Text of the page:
Sliced, toasted rounds of dinner bread were not especially impressive but turned downright zippy when dipped into pesto oil poured by the waiter for just that purpose. The toasts also worked well with an antipasti platter: three little discs of sopressata salami, a single slice of velvety prosciutto, two cubes apiece of fontina and parmigiano reggiano cheeses, and a mélange of roasted red and yellow peppers, capers, and black olives all zestfully dressed in fruity olive oil and lemon juice. More diminutive than most antipasti plates, the ingredients nonetheless exuded quality. So did crespelli, a delicate pesto-flavored crêpe replete with ricotta and fontina cheeses, spinach, and sun-dried tomato in a pool of unassuming pink tomato sauce.
Grazie's menu is limited, with pastas and a few seafood, chicken, and veal dishes constituting the basis for most entrées (the only way to get beef is to hope it crops up as one of the few nightly specials, as in beef tenderloin capped with gorgonzola). I was pleasantly surprised to see John Dory offered -- if you're only going to feature a couple of fish, the delicate white Dory, a staple of Mediterranean diets and one of a handful of fish permitted in authentic bouillabaisse, is a good one to choose. Unfortunately the story behind this Dory is that it was really tilapia, which our waiter described as "the American equivalent." I never heard that one before, probably because it's not true; if anything, the porgy would be John's closest stateside relative. False advertising aside, the hefty fillet was sweet, fleshy, and absolutely succulent, subtly cradled in a white-wine-and-caper sauce. The veal dish (substitute for my missing chicken) turned out decently, a pair of very thin, tender scaloppini sporting a smattering of shiitake mushroom slices and a red-wine sauce that was flavorful, if too clumpy and clumsily textured.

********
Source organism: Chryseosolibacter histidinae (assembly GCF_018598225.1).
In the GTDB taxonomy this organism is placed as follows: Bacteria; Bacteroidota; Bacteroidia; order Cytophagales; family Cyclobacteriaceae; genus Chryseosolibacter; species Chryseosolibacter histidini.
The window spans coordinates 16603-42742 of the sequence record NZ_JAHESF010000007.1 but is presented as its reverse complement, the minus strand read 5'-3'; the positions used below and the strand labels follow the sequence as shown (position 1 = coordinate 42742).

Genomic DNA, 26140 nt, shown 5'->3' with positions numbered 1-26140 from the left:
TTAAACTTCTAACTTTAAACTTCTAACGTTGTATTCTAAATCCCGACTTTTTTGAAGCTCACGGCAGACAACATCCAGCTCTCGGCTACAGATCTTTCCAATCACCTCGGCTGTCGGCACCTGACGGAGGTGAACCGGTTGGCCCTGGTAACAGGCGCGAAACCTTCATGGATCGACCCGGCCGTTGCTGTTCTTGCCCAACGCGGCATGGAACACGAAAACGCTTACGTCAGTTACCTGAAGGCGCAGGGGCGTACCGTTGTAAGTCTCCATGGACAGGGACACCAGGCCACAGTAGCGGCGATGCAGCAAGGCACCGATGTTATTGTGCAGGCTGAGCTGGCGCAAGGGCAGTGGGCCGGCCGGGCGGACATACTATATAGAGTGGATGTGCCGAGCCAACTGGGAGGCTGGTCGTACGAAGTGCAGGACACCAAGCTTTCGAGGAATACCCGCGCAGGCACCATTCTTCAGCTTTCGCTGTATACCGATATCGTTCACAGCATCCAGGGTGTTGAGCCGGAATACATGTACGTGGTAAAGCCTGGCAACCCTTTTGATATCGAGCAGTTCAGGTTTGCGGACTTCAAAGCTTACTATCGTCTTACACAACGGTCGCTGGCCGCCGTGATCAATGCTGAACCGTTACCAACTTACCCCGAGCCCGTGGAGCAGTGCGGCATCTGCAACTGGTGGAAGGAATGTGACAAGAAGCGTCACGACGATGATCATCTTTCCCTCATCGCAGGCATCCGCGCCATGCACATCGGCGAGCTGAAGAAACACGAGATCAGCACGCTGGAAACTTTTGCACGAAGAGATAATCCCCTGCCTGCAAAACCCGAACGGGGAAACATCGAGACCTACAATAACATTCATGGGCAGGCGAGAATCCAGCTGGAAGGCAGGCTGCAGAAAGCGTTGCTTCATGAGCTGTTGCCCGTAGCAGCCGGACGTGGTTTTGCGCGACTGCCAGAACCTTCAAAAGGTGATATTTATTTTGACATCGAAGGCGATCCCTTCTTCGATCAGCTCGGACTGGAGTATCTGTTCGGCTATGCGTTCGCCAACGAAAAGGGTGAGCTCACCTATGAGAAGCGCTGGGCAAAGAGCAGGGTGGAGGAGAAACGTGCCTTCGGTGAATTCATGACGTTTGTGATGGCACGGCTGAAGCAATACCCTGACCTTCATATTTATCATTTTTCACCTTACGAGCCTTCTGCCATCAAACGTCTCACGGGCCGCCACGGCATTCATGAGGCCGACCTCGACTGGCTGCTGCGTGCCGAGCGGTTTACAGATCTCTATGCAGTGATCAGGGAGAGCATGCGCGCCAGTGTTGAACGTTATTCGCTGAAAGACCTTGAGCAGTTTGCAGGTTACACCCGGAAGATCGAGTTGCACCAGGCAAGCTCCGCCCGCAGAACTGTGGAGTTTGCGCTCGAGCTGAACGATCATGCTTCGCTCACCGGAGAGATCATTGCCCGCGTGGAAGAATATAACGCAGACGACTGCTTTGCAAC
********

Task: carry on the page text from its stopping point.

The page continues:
All nonpasta entrées arrive with a small scoop of mashed potatoes, a piped swirl of extremely creamy carrot purée, and vegetable du jour -- once a sauté of julienned squash perked up with red peppers and onions, another time bright-green haricot verts gently sautéed with shallots. Grazie graces the dinner tables with sensibly portioned meals at reasonable prices: appetizers $5 to $12, pastas $13 to $19, entrées $17 to $28.